Health Special: How to go vegan in Mumbai
With an increase in online shopping options and home chefs whipping up vegan-only delicacies, followers of a vegan lifestyle have a lot to rejoice. We share excerpts from the daily diaries of two Mumbai vegans
Following a vegan diet was an easy transition for 29-year-old yoga instructor and dancer, Rashmi Ramesh because she was a vegetarian. "For the first six months, it was difficult. I would crave for yoghurt and cheese. But it changed slowly. Today, I react to the smell of milk as a vegetarian would react to the smell of fish," she recalls, of her early struggles. Ramesh turned vegan nearly five years back, a year after her sister also started following the discipline. For Ramesh, it was more for health reasons. "People usually turn vegan to save animals. I started it because of certain health concerns and to make my body feel lighter. After all these years of following it, I agree with it more. The fact that it helps do your bit for animals is the big bonus," explains the Ramesh who specialises in yogalates and toddler yoga.
Also read: Here's how vegans can get calcium
What to eat
Ramesh tells us that being an Indian and a vegetarian will make it easier for several people to follow this lifestyle, as several vegetarian Indian dishes are dairy-free. "For my breakfast, I have a smoothie made from fruits, which is three bananas blended with the fruit of the season (mangoes in summer, strawberry, etc.). It gives me energy throughout the day," says Ramesh.
As for sourcing ingredients for the rest of her meals, online shopping makes it easier. Rashmi also makes her own cashew cheese and has peanut masala buttermilk for her yoghurt fix. "Wherever I go, my being a vegan is the big question. People always ask me, 'So, do you eat only ghaas phoos?'. For those planning to follow veganism, it is a lot more easier today as there are substitutes for everything. You can use olive, sesame or coconut oil instead of ghee or butter," she reveals.
At her Prabhadevi home, yoga instructor and dancer Rashmi Ramesh starts her day with a glass of fruit smoothie. Pic/Sayed Sameer Abedi
Away from home
Ramesh was first worried about what to eat when she was planning to go to Germany for a few days, but to her surprise, there are several vegan cafes and restaurants. "They serve mock meat burgers and every possible dish you could name as vegan. However, such food items are processed, so I wouldn't recommend eating it everyday. Even in Mumbai, most restaurants serve dishes without butter, ghee or paneer. Very few restaurants have vegan dishes on their menu, which means pizza or salads without cheese for me. But I feel it will be truly vegan when you have a substitute for an ingredient rather than skipping it entirely," she wishes.
Management consultant Vasanth Ravula, who is usually on the move, tells us that vegan-friendly apps help him find eateries in new places across the globe
On whether going vegan is expensive, Ramesh shares, "We have a variety of oils available to use instead of butter. Soy milk costs a little more than regular milk. Almond milk is expensive; that's because it's made of nuts and the demand is less. I am sure when the demand increases this would change," she hopes.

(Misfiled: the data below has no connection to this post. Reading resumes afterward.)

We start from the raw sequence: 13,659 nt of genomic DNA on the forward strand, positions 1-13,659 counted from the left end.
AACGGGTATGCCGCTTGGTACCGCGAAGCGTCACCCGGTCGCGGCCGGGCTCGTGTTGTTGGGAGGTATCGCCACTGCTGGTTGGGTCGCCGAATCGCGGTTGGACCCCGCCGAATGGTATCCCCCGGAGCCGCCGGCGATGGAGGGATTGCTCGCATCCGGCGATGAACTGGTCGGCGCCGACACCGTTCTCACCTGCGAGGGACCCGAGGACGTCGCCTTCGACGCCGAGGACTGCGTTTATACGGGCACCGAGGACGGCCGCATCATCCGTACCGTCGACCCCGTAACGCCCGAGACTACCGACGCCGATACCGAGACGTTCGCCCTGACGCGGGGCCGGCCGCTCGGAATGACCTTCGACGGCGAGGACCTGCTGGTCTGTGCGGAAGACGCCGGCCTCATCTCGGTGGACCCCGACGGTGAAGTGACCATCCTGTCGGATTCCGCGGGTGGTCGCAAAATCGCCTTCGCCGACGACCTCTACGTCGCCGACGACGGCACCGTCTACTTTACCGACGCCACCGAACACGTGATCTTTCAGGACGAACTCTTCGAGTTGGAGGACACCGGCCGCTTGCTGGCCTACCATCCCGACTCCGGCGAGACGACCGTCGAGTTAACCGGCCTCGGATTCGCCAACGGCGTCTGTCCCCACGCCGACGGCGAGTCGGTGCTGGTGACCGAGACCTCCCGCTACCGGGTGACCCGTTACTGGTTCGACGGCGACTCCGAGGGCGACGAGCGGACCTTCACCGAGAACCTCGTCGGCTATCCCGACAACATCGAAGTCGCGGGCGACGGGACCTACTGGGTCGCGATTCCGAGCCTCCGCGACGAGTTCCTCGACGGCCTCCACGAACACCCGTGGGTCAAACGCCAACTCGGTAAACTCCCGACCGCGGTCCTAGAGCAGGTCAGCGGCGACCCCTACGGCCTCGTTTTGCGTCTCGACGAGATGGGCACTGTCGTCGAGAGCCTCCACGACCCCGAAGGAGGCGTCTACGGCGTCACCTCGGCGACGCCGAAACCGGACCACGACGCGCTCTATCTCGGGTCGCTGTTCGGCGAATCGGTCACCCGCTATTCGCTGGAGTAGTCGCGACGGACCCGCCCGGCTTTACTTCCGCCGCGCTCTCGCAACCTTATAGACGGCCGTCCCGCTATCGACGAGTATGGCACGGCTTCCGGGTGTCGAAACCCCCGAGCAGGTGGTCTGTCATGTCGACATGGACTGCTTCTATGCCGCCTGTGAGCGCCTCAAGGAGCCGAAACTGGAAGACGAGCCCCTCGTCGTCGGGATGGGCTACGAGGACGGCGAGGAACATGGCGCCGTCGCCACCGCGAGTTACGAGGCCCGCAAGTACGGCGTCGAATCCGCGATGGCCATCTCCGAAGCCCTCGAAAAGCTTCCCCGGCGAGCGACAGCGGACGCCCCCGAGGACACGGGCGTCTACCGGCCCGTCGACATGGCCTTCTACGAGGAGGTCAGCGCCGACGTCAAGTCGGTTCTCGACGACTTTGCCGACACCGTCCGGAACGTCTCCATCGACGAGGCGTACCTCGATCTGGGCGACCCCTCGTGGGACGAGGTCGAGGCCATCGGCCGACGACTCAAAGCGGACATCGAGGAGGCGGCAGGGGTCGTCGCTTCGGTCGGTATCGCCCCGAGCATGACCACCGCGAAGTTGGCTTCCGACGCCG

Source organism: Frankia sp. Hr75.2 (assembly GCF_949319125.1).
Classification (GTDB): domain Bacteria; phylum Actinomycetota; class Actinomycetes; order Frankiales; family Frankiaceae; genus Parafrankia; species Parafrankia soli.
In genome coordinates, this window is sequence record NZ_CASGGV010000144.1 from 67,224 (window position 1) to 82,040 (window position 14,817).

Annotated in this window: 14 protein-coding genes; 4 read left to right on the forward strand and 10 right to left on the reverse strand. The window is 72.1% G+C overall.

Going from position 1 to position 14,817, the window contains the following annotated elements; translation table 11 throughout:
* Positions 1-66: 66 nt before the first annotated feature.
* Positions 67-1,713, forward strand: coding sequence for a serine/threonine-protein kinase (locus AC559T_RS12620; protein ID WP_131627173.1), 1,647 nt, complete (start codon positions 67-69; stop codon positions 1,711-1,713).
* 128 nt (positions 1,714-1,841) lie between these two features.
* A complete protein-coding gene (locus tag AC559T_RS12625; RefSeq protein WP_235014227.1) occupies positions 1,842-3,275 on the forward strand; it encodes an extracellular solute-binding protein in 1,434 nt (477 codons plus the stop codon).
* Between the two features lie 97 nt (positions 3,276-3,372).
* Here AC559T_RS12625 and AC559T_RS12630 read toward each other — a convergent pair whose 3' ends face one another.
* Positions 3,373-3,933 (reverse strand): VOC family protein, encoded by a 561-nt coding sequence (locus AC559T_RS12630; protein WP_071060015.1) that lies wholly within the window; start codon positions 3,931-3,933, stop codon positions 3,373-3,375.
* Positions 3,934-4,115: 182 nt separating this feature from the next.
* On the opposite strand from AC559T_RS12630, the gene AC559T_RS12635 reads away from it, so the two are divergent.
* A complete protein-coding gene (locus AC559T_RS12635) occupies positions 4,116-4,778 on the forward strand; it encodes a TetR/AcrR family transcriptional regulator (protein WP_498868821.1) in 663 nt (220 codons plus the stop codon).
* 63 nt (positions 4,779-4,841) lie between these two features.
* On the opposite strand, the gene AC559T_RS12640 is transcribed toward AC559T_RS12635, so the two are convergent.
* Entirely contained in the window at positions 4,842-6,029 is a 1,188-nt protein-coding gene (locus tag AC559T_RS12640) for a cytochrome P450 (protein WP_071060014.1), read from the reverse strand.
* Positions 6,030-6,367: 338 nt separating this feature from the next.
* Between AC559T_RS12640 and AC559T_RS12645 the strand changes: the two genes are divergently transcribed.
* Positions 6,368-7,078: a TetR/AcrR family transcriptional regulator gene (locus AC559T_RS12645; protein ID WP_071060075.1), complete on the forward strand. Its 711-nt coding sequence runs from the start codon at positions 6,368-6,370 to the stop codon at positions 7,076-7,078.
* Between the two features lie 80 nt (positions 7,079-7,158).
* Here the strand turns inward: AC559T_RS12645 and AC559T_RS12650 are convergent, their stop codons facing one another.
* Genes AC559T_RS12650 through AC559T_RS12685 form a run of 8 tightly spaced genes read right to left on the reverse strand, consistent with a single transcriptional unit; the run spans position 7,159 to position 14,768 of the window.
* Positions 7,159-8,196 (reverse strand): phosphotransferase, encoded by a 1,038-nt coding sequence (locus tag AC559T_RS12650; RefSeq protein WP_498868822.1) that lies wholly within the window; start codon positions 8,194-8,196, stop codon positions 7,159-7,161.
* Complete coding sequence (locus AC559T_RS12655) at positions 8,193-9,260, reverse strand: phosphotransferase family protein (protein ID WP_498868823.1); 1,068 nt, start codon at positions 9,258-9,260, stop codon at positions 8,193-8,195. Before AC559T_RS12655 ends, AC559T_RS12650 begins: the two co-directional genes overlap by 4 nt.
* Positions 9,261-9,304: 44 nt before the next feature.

Also read: Recipes for tasty vegan dishes
Vegan, and gluten-free cosmetics
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From meat-eater to veganism
"Veganism is a lot more than just following a particular diet. One has be aware and stay away from any product derived from animals," says 27-year-old management consultant Vasanth Ravula. Unlike Ramesh, Ravula was a non-vegetarian who loved meat and craved it initially.
He decided to change his lifestyle when he was in his 12th standard when he realised that a goat from his neighbourhood had been killed for meat. Today, Ravula stays away from leather, silk, wool, and anything that directly causes a lot of animal suffering and exploitation, he tells us.
But Indian food has been a respite for Ravula, as he tells us that several Indian food items are vegan. "Living in Maharashtra, poha works for breakfast and South Indian dishes such as idli are wholesome and healthy to start your day with," says the frequent traveller.
Typically, Ravula would have black tea or coffee, but soy milk serves as a good substitute for milk and he also makes his own cashew milk. For those with a sweet tooth, Ravula adds that several dark chocolates available in India are vegan. Also, paneer, which is a staple vegetarian ingredient, can be switched with tofu.
When eating out in the city, Ravula tells us that most restaurants happily modify their dishes if you ask them to skip some ingredients. It's his travelling outside India that poses a problem sometimes. "There are vegan restaurants and cafes around the world now. But it sometimes gets difficult in countries such as China or Brunei, and South East Asian countries. But after a few days, you eventually end up finding a place to eat after you have evaluated your options," he shares.
>> To make your own cashew milk, soak a cup of cashews overnight in water and blend it with about four cups of water or as per the thickness required, the next day. Mix in ingredients such as vanilla or cinnamon for added flavour.
>> While travelling across the world, there are several applications such as happycow.net that help you locate vegan eateries.
>> Cereals can be cooked in peanut buttermilk instead of milk for breakfast. Traditional breakfast options such as dosa or poha are vegan when made with oil.